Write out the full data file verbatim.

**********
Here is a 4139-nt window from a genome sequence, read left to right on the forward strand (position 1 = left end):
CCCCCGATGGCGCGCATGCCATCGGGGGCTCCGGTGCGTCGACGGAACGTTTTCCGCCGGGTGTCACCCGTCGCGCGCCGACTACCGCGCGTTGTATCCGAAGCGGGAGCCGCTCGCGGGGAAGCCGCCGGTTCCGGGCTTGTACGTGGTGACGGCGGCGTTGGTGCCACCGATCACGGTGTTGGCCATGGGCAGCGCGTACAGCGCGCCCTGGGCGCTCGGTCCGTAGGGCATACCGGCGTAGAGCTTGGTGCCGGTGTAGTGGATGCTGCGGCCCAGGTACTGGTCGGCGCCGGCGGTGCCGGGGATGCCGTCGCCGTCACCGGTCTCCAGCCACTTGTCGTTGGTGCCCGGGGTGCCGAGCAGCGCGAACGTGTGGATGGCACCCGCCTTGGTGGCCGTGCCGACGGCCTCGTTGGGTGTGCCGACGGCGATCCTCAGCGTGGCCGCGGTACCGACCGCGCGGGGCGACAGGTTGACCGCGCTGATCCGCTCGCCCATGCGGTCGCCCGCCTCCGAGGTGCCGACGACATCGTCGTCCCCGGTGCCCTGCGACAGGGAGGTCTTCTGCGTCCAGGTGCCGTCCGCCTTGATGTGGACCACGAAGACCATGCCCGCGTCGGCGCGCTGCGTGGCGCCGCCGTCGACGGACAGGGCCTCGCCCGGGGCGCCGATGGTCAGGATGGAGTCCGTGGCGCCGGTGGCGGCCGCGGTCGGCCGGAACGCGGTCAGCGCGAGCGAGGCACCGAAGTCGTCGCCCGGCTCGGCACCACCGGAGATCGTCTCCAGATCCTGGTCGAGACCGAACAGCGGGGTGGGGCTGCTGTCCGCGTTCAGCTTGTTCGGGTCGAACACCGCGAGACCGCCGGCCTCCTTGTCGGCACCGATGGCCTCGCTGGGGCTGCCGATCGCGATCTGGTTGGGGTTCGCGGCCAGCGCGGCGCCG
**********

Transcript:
Here is a 4139-nt window from a genome sequence, read left to right on the forward strand (position 1 = left end):
CCCCCGATGGCGCGCATGCCATCGGGGGCTCCGGTGCGTCGACGGAACGTTTTCCGCCGGGTGTCACCCGTCGCGCGCCGACTACCGCGCGTTGTATCCGAAGCGGGAGCCGCTCGCGGGGAAGCCGCCGGTTCCGGGCTTGTACGTGGTGACGGCGGCGTTGGTGCCACCGATCACGGTGTTGGCCATGGGCAGCGCGTACAGCGCGCCCTGGGCGCTCGGTCCGTAGGGCATACCGGCGTAGAGCTTGGTGCCGGTGTAGTGGATGCTGCGGCCCAGGTACTGGTCGGCGCCGGCGGTGCCGGGGATGCCGTCGCCGTCACCGGTCTCCAGCCACTTGTCGTTGGTGCCCGGGGTGCCGAGCAGCGCGAACGTGTGGATGGCACCCGCCTTGGTGGCCGTGCCGACGGCCTCGTTGGGTGTGCCGACGGCGATCCTCAGCGTGGCCGCGGTACCGACCGCGCGGGGCGACAGGTTGACCGCGCTGATCCGCTCGCCCATGCGGTCGCCCGCCTCCGAGGTGCCGACGACATCGTCGTCCCCGGTGCCCTGCGACAGGGAGGTCTTCTGCGTCCAGGTGCCGTCCGCCTTGATGTGGACCACGAAGACCATGCCCGCGTCGGCGCGCTGCGTGGCGCCGCCGTCGACGGACAGGGCCTCGCCCGGGGCGCCGATGGTCAGGATGGAGTCCGTGGCGCCGGTGGCGGCCGCGGTCGGCCGGAACGCGGTCAGCGCGAGCGAGGCACCGAAGTCGTCGCCCGGCTCGGCACCACCGGAGATCGTCTCCAGATCCTGGTCGAGACCGAACAGCGGGGTGGGGCTGCTGTCCGCGTTCAGCTTGTTCGGGTCGAACACCGCGAGACCGCCGGCCTCCTTGTCGGCACCGATGGCCTCGCTGGGGCTGCCGATCGCGATCTGGTTGGGGTTCGCGGCCAGCGCGGCGCCG